Super middleweight contender Librado Andrade’s next fight, a Solo Boxeo headliner against Aaron Pryor Jr. on Friday, will take place at light heavyweight.
Andrade (29-3, 22 knockouts), the rumored opponent for both WBO light heavyweight beltholder Jurgen Brähmer and former 175-pound titleholder Chad Dawson in recent months, admits to struggling to make the super middleweight limit of 168 pounds these days, but the 32-year-old veteran says he’s not finished with the division.
“I want one more fight at 168 pounds,” said Andrade, who will face Pryor (15-3, 11 KOs) at a 172-pound catchweight. “I have a hard time making the weight but I want another shot at a super middleweight title. I don’t care who it is or where I have to go to get the title shot, but I want one more chance. I want to win that title before I move on to light heavyweight.”
Andrade, a native of Guanajuato, Mexico, who grew up in Southern California’s Orange County, has challenged for a super middleweight title on three occasions but came up short each time.
The rugged pressure fighter lost a one-sided decision to then-undefeated Mikkel Kessler in 2007. Almost two years later, Andrade lost a decision to Lucian Bute after having the defending titleholder down and nearly out in the controversial final round. A year later, he was stopped by a body shot in the fourth round of his rematch with Bute in November of 2009.
Andrade, THE RING’s No. 8-rated super middleweight, has not has not fought since stopping former 168-pound beltholder Eric Lucas one year ago.
“I’ve been in the gym since the Lucas fight,” said Andrade, who stopped the popular Canadian veteran after the eighth round of an ESPN2-televised main event from Quebec, where he‘s fought his last four bouts. “I was ready to fight but none the fights that were being talked about came through. There was talk of me fighting Bramer on the (Jean) Pascal-(Bernard) Hopkins fight in Quebec last December. It didn’t happen. There was talk of a fight with Chad Dawson on the Pascal-Hopkins rematch (set for May 21), but it wound up being just that — talk.”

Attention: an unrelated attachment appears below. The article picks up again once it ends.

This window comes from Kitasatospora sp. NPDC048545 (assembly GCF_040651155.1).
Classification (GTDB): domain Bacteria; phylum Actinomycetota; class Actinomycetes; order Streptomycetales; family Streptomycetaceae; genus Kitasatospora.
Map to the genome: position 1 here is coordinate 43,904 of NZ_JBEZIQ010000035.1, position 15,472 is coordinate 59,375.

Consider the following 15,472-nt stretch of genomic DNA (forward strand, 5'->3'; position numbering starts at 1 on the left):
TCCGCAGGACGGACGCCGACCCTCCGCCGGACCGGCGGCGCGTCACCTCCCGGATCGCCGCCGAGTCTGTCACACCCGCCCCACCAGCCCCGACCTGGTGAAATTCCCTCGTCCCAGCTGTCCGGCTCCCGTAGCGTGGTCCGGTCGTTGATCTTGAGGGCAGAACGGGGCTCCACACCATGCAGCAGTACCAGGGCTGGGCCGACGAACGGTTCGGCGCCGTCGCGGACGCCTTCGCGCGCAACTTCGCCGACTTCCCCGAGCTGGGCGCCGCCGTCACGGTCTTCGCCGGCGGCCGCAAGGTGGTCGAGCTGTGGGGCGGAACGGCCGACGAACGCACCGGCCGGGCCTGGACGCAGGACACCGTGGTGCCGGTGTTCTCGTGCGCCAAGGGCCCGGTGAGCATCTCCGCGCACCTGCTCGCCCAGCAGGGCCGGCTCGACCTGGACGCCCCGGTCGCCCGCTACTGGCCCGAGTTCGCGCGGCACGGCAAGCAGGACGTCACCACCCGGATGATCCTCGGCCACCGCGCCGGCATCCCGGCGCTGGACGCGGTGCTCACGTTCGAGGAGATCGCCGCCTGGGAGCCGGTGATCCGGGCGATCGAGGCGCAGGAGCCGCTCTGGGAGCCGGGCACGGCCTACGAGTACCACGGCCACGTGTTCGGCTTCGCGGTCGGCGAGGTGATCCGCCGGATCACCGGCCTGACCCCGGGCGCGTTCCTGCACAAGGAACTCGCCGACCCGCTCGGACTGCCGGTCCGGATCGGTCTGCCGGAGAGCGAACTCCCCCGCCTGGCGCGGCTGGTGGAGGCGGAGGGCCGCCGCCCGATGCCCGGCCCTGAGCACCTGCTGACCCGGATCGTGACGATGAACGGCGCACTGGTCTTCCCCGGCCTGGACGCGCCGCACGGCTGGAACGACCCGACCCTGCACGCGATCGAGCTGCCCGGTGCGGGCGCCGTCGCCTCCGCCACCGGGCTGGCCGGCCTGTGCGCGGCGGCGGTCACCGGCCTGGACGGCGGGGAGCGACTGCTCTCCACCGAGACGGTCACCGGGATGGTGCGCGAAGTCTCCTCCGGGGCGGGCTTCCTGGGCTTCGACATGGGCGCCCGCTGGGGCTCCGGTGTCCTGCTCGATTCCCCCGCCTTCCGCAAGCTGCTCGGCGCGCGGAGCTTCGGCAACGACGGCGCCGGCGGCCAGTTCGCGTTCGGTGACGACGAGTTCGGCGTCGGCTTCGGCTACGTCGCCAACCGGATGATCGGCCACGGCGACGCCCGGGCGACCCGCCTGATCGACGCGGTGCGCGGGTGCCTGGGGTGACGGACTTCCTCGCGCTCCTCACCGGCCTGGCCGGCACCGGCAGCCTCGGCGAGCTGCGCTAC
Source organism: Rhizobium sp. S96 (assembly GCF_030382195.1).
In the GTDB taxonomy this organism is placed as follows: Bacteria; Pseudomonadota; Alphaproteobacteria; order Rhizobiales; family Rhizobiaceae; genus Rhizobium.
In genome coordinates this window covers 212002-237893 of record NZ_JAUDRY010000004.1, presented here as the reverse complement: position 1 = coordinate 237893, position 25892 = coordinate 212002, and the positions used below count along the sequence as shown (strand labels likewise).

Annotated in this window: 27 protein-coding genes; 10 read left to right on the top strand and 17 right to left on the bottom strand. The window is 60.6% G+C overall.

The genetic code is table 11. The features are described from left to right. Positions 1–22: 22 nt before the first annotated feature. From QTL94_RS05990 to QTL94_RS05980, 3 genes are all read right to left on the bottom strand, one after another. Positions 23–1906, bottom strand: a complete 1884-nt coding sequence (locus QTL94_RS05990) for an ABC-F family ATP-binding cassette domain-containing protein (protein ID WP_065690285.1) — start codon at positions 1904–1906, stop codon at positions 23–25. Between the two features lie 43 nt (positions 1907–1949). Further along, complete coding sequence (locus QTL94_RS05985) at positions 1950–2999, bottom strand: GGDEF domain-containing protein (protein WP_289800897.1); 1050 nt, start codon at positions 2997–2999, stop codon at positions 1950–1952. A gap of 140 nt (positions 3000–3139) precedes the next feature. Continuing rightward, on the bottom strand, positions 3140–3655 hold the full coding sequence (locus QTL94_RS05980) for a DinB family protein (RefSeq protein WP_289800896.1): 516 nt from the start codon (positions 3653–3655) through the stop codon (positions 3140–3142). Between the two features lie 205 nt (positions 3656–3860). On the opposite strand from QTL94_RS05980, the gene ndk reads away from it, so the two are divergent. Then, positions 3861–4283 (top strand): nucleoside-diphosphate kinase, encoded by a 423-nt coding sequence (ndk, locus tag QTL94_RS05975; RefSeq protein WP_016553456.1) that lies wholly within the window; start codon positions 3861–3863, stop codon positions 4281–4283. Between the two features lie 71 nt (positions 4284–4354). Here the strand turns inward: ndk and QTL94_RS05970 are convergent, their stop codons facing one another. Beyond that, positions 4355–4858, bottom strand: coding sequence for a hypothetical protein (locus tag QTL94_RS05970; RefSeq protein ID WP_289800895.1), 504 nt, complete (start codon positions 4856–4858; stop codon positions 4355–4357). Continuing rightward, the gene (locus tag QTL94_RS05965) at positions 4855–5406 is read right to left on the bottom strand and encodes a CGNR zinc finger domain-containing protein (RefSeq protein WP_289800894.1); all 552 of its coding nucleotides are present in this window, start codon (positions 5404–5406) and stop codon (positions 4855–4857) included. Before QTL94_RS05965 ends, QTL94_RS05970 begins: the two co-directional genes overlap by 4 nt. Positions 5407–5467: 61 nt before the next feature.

Andrade realizes that “talk” won’t keep him in the ratings, only fighting can do that, which is why he chose to face Pryor, the rangy 6-foot-4 (193 cm) son of the former junior welterweight champ and hall-of-famer.
The scheduled 10-round bout headlines a Telefutura-televised card from the Fantasy Springs Resort & Casino in Indio, California, that also features his younger brother Enrique Ornelas and popular local prospect Randy Caballero.
“It was coming up on one full year since I last fought and I didn‘t want to be dropped (from the ratings) because of inactivity,” said Andrade, who defeated then-contenders Yusaf Mack, Robert Stieglitz, and Vitali Tsypko between his title fight losses. “I worked too hard to get to where I am.
“I want to stay in position in the rankings. That’s why this fight with Pryor is so important. I’m going to have one more tune-up bout after Friday and then I’m going after somebody who holds a super middleweight title later in the year.”
Andrade said he wouldn’t mind a rematch with Stieglitz, who won the WBO 168-pound title after he knocked him out in eight rounds in 2008. The German beltholder has defended the strap four times, including a decision over Ornelas last November.
“You would think Stieglitz would want to get revenge,” Andrade said. “I’ll go to Germany for the rematch if that’s what he wants, but something tells me he’s happy just beating my little brother.”
There are other options for Andrade, who is rated No. 2 in the super middleweight rankings of the WBC, which recognizes Carl Froch as its champion.
Froch, an entertaining and versatile British veteran, is in the semifinals of Showtime’s Super Six World Boxing Classic, the long-running 168-pound tournament that is finally coming to a close this year. Andre Ward, the undefeated WBA beltholder from Oakland, Calif., fights Arthur Abraham in a semifinal bout on May 14. The winner of that fight will face the winner of Froch and former light heavyweight champ Glen Johnson.
Andrade believes he matches up well with all four semifinalists.
“I’m going to be ready for whoever comes out of the Super Six tournament,” he said. “I’ll be happy to fight the winner or even the runner up. All I want is a title shot. I’ll do whatever it takes to get one more chance at a super middleweight title, even if I have to make 168 pounds couple more times.
“Kelly Pavlik is the WBC’s No. 1 (super middleweight) contender. If an elimination bout between me and Kelly can be made I’ll take it in a heartbeat.”
Pavlik-Andrade would be a thriller. Of course, Andrade has to get by Pryor, whose most notable victory is an eight-round decision over crafty boxing prospect Dyah Davis.
The 32-year-old son of a legend is coming off a 10-round decision loss to Edwin Rodriguez, who has an aggressive style that is similar to Andrade‘s. Not that it matters to Andrade.
“All I know about Pryor is that he’s 6-foot-4 and I hear he’s got a good right hand,” he said. “I don’t watch videos of my opponents. I don’t want to watch a video of them losing and get false confidence. It makes me train harder not knowing what to expect from them.
“I want to have respect for everybody I get into the ring with.”